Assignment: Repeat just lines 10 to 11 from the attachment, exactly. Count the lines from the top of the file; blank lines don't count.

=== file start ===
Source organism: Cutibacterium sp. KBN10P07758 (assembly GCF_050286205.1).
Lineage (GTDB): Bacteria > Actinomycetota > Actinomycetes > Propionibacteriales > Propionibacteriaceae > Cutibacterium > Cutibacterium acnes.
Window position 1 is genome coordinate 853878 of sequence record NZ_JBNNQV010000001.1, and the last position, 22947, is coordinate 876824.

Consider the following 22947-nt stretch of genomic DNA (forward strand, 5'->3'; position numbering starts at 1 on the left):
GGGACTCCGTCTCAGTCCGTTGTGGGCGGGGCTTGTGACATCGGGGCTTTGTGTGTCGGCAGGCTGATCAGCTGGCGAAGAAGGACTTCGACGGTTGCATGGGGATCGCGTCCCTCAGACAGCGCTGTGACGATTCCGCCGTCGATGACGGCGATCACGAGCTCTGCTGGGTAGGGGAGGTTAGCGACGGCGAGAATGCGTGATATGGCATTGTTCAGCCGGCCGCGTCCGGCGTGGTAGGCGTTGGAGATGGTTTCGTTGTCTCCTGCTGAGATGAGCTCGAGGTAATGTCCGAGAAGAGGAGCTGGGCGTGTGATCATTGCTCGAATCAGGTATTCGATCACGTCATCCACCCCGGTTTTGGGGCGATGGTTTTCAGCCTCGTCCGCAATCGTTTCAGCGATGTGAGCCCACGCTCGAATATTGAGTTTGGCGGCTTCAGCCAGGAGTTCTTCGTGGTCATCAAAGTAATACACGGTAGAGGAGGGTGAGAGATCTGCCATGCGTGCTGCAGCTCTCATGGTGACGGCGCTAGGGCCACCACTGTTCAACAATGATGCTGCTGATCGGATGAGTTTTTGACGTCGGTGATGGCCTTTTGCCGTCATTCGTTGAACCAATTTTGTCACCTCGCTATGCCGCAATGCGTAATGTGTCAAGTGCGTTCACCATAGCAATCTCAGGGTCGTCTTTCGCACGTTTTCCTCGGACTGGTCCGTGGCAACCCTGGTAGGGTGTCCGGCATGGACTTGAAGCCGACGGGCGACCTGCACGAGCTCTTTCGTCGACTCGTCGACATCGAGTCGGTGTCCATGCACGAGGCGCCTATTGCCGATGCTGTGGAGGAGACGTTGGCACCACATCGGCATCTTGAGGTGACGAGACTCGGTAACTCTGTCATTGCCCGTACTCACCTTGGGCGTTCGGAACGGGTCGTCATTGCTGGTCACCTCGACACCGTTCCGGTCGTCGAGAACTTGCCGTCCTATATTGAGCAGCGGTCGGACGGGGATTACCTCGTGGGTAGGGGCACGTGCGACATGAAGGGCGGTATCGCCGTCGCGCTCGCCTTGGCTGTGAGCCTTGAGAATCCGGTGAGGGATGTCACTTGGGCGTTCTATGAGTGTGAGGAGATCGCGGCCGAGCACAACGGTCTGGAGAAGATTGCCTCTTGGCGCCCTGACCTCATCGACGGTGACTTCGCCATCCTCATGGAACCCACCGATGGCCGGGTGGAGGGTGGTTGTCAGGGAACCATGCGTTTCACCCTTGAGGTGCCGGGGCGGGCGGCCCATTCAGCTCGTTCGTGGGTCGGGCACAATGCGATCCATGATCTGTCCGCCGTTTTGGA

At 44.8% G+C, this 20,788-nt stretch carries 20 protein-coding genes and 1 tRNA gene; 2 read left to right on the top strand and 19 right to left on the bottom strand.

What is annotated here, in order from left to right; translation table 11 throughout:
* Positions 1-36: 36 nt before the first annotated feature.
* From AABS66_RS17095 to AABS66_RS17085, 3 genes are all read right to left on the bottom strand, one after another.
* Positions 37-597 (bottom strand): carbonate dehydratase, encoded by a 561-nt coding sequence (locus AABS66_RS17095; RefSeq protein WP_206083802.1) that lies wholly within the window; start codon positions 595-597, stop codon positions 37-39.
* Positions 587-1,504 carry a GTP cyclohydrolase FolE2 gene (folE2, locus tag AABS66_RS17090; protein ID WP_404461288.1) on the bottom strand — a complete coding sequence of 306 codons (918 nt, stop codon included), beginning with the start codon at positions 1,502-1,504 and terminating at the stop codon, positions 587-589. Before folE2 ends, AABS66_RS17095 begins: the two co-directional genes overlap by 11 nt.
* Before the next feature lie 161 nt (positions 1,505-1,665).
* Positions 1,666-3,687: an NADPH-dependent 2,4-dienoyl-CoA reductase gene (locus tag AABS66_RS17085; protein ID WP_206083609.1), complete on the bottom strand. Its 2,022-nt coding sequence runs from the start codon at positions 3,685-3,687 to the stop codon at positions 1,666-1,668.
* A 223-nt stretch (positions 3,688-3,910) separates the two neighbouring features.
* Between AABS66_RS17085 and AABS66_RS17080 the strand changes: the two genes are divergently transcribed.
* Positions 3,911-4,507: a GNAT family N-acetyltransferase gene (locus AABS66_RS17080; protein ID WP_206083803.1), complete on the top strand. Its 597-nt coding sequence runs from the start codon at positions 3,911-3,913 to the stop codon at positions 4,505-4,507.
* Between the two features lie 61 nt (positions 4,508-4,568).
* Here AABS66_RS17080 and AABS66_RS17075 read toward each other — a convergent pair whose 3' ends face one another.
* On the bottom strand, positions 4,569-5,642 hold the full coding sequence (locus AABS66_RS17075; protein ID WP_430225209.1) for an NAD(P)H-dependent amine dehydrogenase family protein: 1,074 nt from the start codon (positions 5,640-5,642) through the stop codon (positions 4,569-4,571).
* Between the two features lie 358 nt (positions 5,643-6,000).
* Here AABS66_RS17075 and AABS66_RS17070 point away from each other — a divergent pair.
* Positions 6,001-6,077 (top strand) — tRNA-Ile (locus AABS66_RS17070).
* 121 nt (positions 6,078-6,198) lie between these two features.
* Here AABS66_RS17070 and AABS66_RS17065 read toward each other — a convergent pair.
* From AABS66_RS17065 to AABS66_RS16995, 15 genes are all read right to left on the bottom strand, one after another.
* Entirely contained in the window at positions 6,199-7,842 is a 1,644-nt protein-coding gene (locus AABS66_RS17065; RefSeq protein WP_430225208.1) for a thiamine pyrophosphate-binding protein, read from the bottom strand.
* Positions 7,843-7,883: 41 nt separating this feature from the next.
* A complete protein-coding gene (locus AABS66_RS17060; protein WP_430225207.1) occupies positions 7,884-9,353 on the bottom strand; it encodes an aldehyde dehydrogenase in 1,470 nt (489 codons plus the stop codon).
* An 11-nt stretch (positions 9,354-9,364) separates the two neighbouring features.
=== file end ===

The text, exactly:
* Positions 37-597 (bottom strand): carbonate dehydratase, encoded by a 561-nt coding sequence (locus AABS66_RS17095; RefSeq protein WP_206083802.1) that lies wholly within the window; start codon positions 595-597, stop codon positions 37-39.
* Positions 587-1,504 carry a GTP cyclohydrolase FolE2 gene (folE2, locus tag AABS66_RS17090; protein ID WP_404461288.1) on the bottom strand — a complete coding sequence of 306 codons (918 nt, stop codon included), beginning with the start codon at positions 1,502-1,504 and terminating at the stop codon, positions 587-589. Before folE2 ends, AABS66_RS17095 begins: the two co-directional genes overlap by 11 nt.